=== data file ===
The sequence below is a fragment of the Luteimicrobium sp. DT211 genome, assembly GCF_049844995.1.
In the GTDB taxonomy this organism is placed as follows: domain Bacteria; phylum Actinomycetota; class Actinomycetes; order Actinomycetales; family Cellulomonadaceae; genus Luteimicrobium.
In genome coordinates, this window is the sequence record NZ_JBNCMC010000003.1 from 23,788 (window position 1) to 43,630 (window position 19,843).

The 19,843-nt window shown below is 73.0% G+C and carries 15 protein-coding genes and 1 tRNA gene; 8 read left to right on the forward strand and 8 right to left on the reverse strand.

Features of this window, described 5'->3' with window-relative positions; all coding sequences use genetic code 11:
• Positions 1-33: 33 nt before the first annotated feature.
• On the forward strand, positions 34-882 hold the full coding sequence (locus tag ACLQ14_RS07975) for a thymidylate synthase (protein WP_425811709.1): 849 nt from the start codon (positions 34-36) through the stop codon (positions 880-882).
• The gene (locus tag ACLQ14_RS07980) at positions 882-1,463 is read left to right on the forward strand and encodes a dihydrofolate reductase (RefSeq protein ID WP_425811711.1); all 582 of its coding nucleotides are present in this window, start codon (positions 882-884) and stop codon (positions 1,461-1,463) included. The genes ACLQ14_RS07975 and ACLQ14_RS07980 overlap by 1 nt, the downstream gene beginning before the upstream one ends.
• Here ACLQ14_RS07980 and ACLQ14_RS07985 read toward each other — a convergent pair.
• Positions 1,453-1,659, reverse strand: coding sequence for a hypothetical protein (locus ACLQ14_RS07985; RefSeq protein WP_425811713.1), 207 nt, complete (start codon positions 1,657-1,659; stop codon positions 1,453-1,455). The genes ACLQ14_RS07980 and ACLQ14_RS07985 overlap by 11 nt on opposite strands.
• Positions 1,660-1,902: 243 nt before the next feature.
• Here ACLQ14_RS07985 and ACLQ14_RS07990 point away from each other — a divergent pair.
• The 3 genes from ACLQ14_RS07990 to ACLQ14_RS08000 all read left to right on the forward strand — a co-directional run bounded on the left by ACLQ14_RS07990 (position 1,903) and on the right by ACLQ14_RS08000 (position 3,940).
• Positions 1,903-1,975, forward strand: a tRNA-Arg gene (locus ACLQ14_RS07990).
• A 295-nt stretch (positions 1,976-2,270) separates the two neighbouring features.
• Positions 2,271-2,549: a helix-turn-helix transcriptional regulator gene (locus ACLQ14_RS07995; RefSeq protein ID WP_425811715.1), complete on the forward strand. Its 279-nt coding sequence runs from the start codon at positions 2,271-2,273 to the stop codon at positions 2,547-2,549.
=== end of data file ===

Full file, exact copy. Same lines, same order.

The sequence below is a fragment of the Luteimicrobium sp. DT211 genome, assembly GCF_049844995.1.
In the GTDB taxonomy this organism is placed as follows: domain Bacteria; phylum Actinomycetota; class Actinomycetes; order Actinomycetales; family Cellulomonadaceae; genus Luteimicrobium.
In genome coordinates, this window is the sequence record NZ_JBNCMC010000003.1 from 23,788 (window position 1) to 43,630 (window position 19,843).

The 19,843-nt window shown below is 73.0% G+C and carries 15 protein-coding genes and 1 tRNA gene; 8 read left to right on the forward strand and 8 right to left on the reverse strand.

Features of this window, described 5'->3' with window-relative positions; all coding sequences use genetic code 11:
• Positions 1-33: 33 nt before the first annotated feature.
• On the forward strand, positions 34-882 hold the full coding sequence (locus tag ACLQ14_RS07975) for a thymidylate synthase (protein WP_425811709.1): 849 nt from the start codon (positions 34-36) through the stop codon (positions 880-882).
• The gene (locus tag ACLQ14_RS07980) at positions 882-1,463 is read left to right on the forward strand and encodes a dihydrofolate reductase (RefSeq protein ID WP_425811711.1); all 582 of its coding nucleotides are present in this window, start codon (positions 882-884) and stop codon (positions 1,461-1,463) included. The genes ACLQ14_RS07975 and ACLQ14_RS07980 overlap by 1 nt, the downstream gene beginning before the upstream one ends.
• Here ACLQ14_RS07980 and ACLQ14_RS07985 read toward each other — a convergent pair.
• Positions 1,453-1,659, reverse strand: coding sequence for a hypothetical protein (locus ACLQ14_RS07985; RefSeq protein WP_425811713.1), 207 nt, complete (start codon positions 1,657-1,659; stop codon positions 1,453-1,455). The genes ACLQ14_RS07980 and ACLQ14_RS07985 overlap by 11 nt on opposite strands.
• Positions 1,660-1,902: 243 nt before the next feature.
• Here ACLQ14_RS07985 and ACLQ14_RS07990 point away from each other — a divergent pair.
• The 3 genes from ACLQ14_RS07990 to ACLQ14_RS08000 all read left to right on the forward strand — a co-directional run bounded on the left by ACLQ14_RS07990 (position 1,903) and on the right by ACLQ14_RS08000 (position 3,940).
• Positions 1,903-1,975, forward strand: a tRNA-Arg gene (locus ACLQ14_RS07990).
• A 295-nt stretch (positions 1,976-2,270) separates the two neighbouring features.
• Positions 2,271-2,549: a helix-turn-helix transcriptional regulator gene (locus ACLQ14_RS07995; RefSeq protein ID WP_425811715.1), complete on the forward strand. Its 279-nt coding sequence runs from the start codon at positions 2,271-2,273 to the stop codon at positions 2,547-2,549.